Before the season, Philadelphia Flyers General Manager, Ron Hextall, made it clear that he envisions the Flyers as a playoff team. “We expect to be a playoff team (paywall to ESPN Insider),” is what Hextall told ESPN’s Craig Custance in August.
With the additions of Evgeni Medvedev, Michal Neuvirth, and Sam Gagner, Hextall expected the Flyers to be slightly improved at each position. So far, the improvement has been most notable in goal, but has been suspect on both defense and among the forwards.
However, recently the Flyers blue line has become a fairly respectable unit. With solid play from Radko Gudas and Michael Del Zotto, along with the excitement and skill of Shayne Gostisbehere, the Flyers have not had to rely upon Evgeni Medvedev.
In the coming weeks and months, the Flyers can expect Medvedev’s game to continue to improve and they can expect the return of Mark Streit. Streit, who was one of the Flyers only bonafide top four defensemen coming into the season, has missed six weeks of hockey due to a lower body injury. Upon his return, the Flyers blue line should take another step forward.
The Flyers forward core has gone through multiple dry spells this season. However, with the latest shake up of the lines, Hakstol looks to have ignited one of his stars. Hakstol placed Jakub Voracek on a line with Wayne Simmonds and Sean Couturier. The line has only played five games together, but has already performed wonders.
Voracek, who was one of the top five scorers in the NHL last season with 81 points, only earned 15 points (1G, 14A) in his first 29 games. He now has nine points (3G, 6A) in his last six games. Couturier, who only earned eight points (3G, 5A) in his first 23 games has earned six points (2G, 4A) in the five games with his new linemates.
The rest of the Flyers forwards have not been as productive over the past few games, but that should not be too alarming. On a nightly basis, no team will have 12 highly productive forwards. Players will go through slumps and hot streaks. But if Hakstol keeps Voracek and Couturier together, it will present match up nightmares for all of the Flyers opponents.
The Flyers have had some of the best goaltending in the NHL this season. According to war-on-ice.com the Flyers have been the top NHL team in terms of even strength save percentage. When special teams are factored into their save percentage, they drop to eighth.
Ultimately, the addition of Michal Neuvirth has been fantastic for the Flyers. He has an 8-4-2 record with a .937 save percentage and three shutouts. Steve Mason has been decent, posting a 7-9-5 record with a .912 save percentage and two shutouts. As goaltending goes, the Flyers have been much improved from last year, even as Mason has been unable to duplicate last season’s success.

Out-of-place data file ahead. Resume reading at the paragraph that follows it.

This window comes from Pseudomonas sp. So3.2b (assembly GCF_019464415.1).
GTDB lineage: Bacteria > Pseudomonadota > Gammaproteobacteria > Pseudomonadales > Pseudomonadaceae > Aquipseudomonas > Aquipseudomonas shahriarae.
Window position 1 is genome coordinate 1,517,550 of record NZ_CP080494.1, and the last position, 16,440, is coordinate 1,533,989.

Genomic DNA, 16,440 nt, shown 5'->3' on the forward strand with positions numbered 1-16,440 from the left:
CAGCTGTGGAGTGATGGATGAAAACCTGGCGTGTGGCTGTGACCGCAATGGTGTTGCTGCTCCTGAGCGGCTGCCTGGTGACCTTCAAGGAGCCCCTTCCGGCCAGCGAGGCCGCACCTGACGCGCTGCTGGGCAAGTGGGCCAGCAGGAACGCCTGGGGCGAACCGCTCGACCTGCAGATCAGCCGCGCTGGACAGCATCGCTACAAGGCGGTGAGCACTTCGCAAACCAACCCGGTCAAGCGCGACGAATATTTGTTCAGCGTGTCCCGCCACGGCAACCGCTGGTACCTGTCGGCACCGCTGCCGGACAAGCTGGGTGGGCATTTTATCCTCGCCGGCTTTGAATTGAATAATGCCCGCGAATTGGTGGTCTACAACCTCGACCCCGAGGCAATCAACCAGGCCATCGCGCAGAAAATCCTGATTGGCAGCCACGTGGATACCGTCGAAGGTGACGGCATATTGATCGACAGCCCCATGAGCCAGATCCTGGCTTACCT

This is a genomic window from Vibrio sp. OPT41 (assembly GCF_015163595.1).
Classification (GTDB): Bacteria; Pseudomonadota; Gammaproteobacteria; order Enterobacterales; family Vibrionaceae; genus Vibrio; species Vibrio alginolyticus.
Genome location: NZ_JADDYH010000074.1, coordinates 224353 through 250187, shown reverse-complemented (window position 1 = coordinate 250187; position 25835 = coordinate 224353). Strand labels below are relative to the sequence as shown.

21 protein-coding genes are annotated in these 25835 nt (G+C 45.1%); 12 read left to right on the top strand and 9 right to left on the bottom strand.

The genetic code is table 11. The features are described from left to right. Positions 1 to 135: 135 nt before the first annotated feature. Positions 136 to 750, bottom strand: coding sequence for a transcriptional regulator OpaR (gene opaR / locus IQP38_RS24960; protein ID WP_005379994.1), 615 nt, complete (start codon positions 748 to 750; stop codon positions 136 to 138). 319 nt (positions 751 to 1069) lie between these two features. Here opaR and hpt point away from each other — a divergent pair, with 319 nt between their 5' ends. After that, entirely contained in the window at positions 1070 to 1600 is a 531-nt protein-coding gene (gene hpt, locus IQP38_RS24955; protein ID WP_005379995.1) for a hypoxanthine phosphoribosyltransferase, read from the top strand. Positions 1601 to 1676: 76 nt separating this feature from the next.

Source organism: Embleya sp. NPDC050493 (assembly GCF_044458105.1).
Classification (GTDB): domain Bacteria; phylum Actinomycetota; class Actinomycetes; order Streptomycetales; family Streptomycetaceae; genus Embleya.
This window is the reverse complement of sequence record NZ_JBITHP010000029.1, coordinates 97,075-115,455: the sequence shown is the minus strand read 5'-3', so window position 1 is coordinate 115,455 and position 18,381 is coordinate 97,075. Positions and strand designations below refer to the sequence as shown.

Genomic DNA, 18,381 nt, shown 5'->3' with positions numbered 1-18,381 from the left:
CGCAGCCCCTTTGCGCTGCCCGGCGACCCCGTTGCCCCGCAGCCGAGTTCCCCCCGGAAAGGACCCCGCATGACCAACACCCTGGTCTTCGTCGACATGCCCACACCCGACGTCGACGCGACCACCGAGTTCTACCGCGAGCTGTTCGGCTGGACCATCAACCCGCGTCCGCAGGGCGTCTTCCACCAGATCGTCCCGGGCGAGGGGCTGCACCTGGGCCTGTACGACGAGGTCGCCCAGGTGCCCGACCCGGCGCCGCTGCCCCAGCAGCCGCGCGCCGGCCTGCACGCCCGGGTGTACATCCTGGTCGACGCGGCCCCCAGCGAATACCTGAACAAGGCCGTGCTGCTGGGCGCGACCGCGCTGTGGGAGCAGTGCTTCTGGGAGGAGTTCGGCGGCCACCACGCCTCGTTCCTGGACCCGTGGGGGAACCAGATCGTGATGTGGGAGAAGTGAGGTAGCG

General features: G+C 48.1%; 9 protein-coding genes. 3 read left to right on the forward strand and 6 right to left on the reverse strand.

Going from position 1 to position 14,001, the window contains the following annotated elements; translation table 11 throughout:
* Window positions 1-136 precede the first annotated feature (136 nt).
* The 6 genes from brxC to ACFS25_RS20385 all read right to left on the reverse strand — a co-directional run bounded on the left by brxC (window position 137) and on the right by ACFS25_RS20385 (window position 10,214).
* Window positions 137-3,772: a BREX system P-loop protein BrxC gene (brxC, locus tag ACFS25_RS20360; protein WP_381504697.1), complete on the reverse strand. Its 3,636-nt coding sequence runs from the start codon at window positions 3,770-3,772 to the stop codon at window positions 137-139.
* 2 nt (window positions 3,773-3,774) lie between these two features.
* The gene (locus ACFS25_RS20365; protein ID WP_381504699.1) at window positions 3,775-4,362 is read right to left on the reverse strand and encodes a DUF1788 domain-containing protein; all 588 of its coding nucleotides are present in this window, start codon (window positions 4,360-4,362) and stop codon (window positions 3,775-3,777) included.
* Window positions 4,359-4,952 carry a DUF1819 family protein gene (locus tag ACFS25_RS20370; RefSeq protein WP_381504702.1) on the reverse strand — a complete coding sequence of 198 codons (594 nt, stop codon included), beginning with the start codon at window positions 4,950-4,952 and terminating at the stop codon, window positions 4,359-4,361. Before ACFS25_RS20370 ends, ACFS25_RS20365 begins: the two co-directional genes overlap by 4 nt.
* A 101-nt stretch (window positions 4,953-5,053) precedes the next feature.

Over the past five years (not counting the lockout shortened season) it has taken 98, 93, 92, 93, and 88 points to make the playoffs, respectively. Part of the reason that number was so high last season was due to a few historically bad teams like the Buffalo Sabres and the Arizona Coyotes. This season, there are a few bottom feeders, but there are no teams that are quite that bad.
Therefore, it is reasonable to expect a team to need about 94-96 points to make the playoffs. The Flyers currently have 37 points through 35 games. Prorated to a full season, this would amount to 87 points, a slight improvement over last season, but not enough to make the post season.
However, the Flyers have been improving over their past 15-20 games. The chart below gives a rolling graph of how many points the Flyers have earned for every five games of the season.
The Flyers are heading in the right direction. If they continue to rack up points at the rate that they have over the past 15 games, they could easily end up in the 97-100 point range.
The Crowded East
As it stands now, there are only eight points separating the 3rd and 12th best teams in the Eastern Conference. The Florida Panthers, who were neck and neck with the Flyers just a few weeks ago, have catapulted into first place in the Atlantic Division. On the other hand, the Penguins, who once seemed to be a playoff lock, now find themselves tied with Philadelphia (37pts in 35 games) and on the outside looking in.
Even if the Flyers continue their ascent, they will be in for a dogfight in 2016. The teams ahead of them are, for the most part, playing good hockey while the Flyers are battling an injury to Michael Del Zotto.
The Eastern Conference is crowded in the middle. Even so, the Flyers playoff hopes that once seemed laughable have now become justified.